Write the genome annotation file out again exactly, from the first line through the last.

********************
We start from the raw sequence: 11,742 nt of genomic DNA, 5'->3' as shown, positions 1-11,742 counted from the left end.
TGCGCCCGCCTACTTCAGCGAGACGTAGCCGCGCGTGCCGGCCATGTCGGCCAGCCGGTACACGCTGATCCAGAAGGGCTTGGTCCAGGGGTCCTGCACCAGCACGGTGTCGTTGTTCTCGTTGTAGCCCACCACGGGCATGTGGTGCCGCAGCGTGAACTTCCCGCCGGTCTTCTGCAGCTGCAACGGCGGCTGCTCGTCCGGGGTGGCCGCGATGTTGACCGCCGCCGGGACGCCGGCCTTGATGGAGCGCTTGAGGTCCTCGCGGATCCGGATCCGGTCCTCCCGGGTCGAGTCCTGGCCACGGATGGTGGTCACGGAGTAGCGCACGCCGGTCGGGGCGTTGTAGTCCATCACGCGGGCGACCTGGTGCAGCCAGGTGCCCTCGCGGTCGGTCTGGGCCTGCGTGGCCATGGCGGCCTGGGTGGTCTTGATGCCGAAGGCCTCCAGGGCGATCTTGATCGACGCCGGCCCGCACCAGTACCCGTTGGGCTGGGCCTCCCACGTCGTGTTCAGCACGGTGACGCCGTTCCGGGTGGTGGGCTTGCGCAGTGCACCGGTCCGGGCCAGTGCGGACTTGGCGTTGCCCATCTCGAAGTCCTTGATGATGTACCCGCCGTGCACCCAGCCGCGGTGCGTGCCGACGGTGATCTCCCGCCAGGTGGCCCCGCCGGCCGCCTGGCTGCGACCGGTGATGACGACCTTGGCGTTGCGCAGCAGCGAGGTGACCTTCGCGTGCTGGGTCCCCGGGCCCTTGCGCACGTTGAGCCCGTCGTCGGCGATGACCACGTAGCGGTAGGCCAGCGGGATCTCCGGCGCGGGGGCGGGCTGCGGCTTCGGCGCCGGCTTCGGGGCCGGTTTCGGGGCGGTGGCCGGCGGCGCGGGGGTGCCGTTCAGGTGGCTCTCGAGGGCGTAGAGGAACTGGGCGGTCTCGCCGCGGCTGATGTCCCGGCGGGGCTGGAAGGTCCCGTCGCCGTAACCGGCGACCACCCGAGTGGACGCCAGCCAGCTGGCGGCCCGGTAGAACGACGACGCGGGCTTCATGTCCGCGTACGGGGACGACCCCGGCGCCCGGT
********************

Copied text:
We start from the raw sequence: 11,742 nt of genomic DNA, 5'->3' as shown, positions 1-11,742 counted from the left end.
TGCGCCCGCCTACTTCAGCGAGACGTAGCCGCGCGTGCCGGCCATGTCGGCCAGCCGGTACACGCTGATCCAGAAGGGCTTGGTCCAGGGGTCCTGCACCAGCACGGTGTCGTTGTTCTCGTTGTAGCCCACCACGGGCATGTGGTGCCGCAGCGTGAACTTCCCGCCGGTCTTCTGCAGCTGCAACGGCGGCTGCTCGTCCGGGGTGGCCGCGATGTTGACCGCCGCCGGGACGCCGGCCTTGATGGAGCGCTTGAGGTCCTCGCGGATCCGGATCCGGTCCTCCCGGGTCGAGTCCTGGCCACGGATGGTGGTCACGGAGTAGCGCACGCCGGTCGGGGCGTTGTAGTCCATCACGCGGGCGACCTGGTGCAGCCAGGTGCCCTCGCGGTCGGTCTGGGCCTGCGTGGCCATGGCGGCCTGGGTGGTCTTGATGCCGAAGGCCTCCAGGGCGATCTTGATCGACGCCGGCCCGCACCAGTACCCGTTGGGCTGGGCCTCCCACGTCGTGTTCAGCACGGTGACGCCGTTCCGGGTGGTGGGCTTGCGCAGTGCACCGGTCCGGGCCAGTGCGGACTTGGCGTTGCCCATCTCGAAGTCCTTGATGATGTACCCGCCGTGCACCCAGCCGCGGTGCGTGCCGACGGTGATCTCCCGCCAGGTGGCCCCGCCGGCCGCCTGGCTGCGACCGGTGATGACGACCTTGGCGTTGCGCAGCAGCGAGGTGACCTTCGCGTGCTGGGTCCCCGGGCCCTTGCGCACGTTGAGCCCGTCGTCGGCGATGACCACGTAGCGGTAGGCCAGCGGGATCTCCGGCGCGGGGGCGGGCTGCGGCTTCGGCGCCGGCTTCGGGGCCGGTTTCGGGGCGGTGGCCGGCGGCGCGGGGGTGCCGTTCAGGTGGCTCTCGAGGGCGTAGAGGAACTGGGCGGTCTCGCCGCGGCTGATGTCCCGGCGGGGCTGGAAGGTCCCGTCGCCGTAACCGGCGACCACCCGAGTGGACGCCAGCCAGCTGGCGGCCCGGTAGAACGACGACGCGGGCTTCATGTCCGCGTACGGGGACGACCCCGGCGCCCGGT